Syncope, or fainting, is a sudden loss of consciousness caused by decreased
blood flow to the brain. Recovery occurs within seconds or minutes for many
causes of fainting. Approximately 3 to 4 percent of people, mostly the elderly,
experience episodes of fainting.
|Signs and Symptoms|
You may experience the following signs and symptoms before you
- Blurred vision
- Heaviness in your lower limbs
- Nausea, and sometimes vomiting
During a fainting episode, in addition to loss of consciousness, you may
experience the following symptoms:
- Abnormal paleness
- Falling down if standing, slumping if seated
- Spasmodic jerks of your body
- Weak pulse
- Drop in blood pressure
|What Causes It?|
Fainting often occurs from a simple, non-medical cause, but may be the result
of a serious health condition, such as heart disease (decreased blood flow to
the heart and/or irregular heart rhythm), low blood sugar (often related to
diabetes), seizures, panic attacks, and problems regulating blood pressure.
|Who's Most At Risk?|
People with the following conditions or characteristics are at risk for
- Over 65 years of age
- Preexisting heart disease
- Recreational drug use
- Taking certain medications such as antihypertensives, insulin, oral
hypoglycemics, diuretics, antiarrhythmics, or anticoagulants
|What to Expect at Your Provider's Office|
If you have fainted, you should see your healthcare provider. He or she will
ask questions, do a physical examination, and perform diagnostic tests, which
may include blood tests, electrocardiogram (ECG), and imaging of the brain, such
as magnetic resonance imaging (MRI). Your provider will focus on symptoms
associated with the current fainting episode, medications you take, preexisting
medical conditions, and your description of any similar episodes you may have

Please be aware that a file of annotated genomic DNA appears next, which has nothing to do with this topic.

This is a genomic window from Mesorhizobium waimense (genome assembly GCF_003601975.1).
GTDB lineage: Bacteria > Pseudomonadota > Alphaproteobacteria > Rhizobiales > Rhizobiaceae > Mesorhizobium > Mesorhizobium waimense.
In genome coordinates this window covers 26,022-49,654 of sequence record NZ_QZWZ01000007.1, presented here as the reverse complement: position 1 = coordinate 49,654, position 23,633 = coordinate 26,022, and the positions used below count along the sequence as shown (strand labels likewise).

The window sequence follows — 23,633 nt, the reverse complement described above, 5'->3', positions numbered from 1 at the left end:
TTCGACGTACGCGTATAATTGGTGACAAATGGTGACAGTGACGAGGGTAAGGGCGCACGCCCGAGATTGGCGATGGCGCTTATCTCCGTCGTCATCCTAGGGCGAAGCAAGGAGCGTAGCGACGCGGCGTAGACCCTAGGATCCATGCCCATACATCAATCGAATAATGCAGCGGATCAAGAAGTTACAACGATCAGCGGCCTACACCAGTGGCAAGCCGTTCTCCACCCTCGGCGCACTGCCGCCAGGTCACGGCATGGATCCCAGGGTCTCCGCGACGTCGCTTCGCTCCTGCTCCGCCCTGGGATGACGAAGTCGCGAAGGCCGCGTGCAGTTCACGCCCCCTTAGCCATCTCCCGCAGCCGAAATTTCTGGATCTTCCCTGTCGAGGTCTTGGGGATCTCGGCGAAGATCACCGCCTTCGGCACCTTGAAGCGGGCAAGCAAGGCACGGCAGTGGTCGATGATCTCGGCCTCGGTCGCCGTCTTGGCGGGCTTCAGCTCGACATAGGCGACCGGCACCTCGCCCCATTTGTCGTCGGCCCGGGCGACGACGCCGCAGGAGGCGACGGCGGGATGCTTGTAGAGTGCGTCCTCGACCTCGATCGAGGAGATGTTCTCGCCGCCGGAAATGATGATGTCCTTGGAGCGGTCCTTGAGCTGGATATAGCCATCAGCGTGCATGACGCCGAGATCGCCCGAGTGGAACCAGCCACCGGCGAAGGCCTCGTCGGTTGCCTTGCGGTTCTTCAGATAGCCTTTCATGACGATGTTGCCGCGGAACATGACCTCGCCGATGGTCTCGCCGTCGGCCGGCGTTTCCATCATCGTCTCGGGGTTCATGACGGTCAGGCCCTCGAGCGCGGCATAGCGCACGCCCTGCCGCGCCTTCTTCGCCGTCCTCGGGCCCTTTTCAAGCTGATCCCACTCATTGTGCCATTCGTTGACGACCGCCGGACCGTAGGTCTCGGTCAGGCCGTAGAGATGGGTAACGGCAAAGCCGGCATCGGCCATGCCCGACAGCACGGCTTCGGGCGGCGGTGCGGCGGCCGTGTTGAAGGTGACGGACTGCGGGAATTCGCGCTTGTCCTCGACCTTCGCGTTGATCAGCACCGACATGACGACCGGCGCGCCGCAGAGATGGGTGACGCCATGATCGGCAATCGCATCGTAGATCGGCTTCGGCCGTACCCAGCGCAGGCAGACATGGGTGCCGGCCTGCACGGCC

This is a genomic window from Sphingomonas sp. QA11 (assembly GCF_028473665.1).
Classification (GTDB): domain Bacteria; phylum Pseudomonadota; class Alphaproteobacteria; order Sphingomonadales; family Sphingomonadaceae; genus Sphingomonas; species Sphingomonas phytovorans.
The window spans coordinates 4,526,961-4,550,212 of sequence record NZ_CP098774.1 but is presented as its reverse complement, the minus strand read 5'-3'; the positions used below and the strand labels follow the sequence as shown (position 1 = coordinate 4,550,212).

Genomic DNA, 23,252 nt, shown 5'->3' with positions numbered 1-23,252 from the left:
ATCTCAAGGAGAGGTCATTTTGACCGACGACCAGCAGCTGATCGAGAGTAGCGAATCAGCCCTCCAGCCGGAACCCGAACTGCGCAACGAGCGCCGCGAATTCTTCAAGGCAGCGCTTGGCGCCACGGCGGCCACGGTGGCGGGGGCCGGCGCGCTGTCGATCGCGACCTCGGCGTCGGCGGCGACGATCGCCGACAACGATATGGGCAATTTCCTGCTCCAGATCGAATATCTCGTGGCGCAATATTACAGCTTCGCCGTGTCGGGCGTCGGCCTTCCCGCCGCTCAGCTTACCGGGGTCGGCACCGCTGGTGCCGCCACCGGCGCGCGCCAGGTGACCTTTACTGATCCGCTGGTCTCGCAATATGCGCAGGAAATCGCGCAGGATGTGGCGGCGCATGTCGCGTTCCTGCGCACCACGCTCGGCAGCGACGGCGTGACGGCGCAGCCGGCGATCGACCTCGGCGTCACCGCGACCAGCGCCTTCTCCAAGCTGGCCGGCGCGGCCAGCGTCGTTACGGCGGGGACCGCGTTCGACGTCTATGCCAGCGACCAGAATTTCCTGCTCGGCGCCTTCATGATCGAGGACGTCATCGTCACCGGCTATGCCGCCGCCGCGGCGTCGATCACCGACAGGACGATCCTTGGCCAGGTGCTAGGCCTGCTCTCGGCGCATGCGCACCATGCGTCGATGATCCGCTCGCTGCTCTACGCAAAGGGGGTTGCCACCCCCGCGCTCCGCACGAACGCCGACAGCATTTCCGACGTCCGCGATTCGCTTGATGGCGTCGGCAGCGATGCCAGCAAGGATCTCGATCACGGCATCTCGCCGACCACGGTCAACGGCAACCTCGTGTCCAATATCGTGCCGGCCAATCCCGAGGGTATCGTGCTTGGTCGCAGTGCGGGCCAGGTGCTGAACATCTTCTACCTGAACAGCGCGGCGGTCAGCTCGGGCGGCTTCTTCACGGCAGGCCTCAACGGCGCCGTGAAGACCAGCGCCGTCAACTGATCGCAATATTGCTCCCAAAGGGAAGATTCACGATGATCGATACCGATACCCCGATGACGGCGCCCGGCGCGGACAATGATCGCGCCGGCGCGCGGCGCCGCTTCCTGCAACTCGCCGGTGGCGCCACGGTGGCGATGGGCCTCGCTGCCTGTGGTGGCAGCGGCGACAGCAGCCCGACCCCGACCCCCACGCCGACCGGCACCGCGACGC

experienced in the past. This will help your provider pinpoint the cause of the
fainting episodes and identify or rule out particular health conditions. If
seizures are suspected, he or she may perform a test called an
Some cases of fainting may be preventable, depending on the
- Avoid fatigue, hunger, and stress.
- Avoid changing positions quickly, especially rising from a sitting or
lying-down position, for fainting caused by a change in blood pressure due to a
sudden change in position. Sleep with the head of your bed elevated; wear
elastic stockings to prevent pooling of blood in your lower legs; avoid standing
for long periods; avoid diuretics and other medicines that can contribute to the
problem (your healthcare provider can help you identify these
- Avoid tight clothing around the neck for fainting caused by a rise in
blood pressure. Turn the whole body and not just the head when looking
- Avoid standing still for long periods for fainting that happens often.
To prevent injuries, cover floors with thick carpeting and avoid driving or
operating mechanical equipment.
- Avoid caffeine and alcohol.
Any serious underlying health condition must be treated. At the time of the
fainting episode, place the person in a position that increases blood flow to
the brain (such as elevating the legs so that blood flows with gravity back
toward the head). A pregnant woman should lie on her left side to relieve
pressure on the aorta, the largest blood vessel in the body. Loosen all tight
clothing, apply cold water to the person's face, and turn the person's head to
the side to prevent vomiting or choking.
When irregular heart rhythm causes fainting, your healthcare provider may
prescribe medications such as beta-blockers, after some tests.
Mineralocorticoids (such as fludrocortisone), a substance involved in regulating
the balance of salt and water in the body, or salt tablets may be prescribed in
the case of decreased circulation of blood or pooling of blood in the
|Surgical and Other Procedures|
In some cases where fainting is caused by an underlying heart condition, such
as slow or rapid heartbeat, a cardiac pacemaker may be
|Complementary and Alternative Therapies|
You may experience warning signs before fainting. Autogenic training (a
hypnosis-based healing method that consists of a series of mental exercises
designed to relax the individual and to relieve suppressed anger, emotion, and
tension), deep breathing, relaxation techniques, and biofeedback may help you
become aware of pre-fainting symptoms to avoid fainting. These techniques may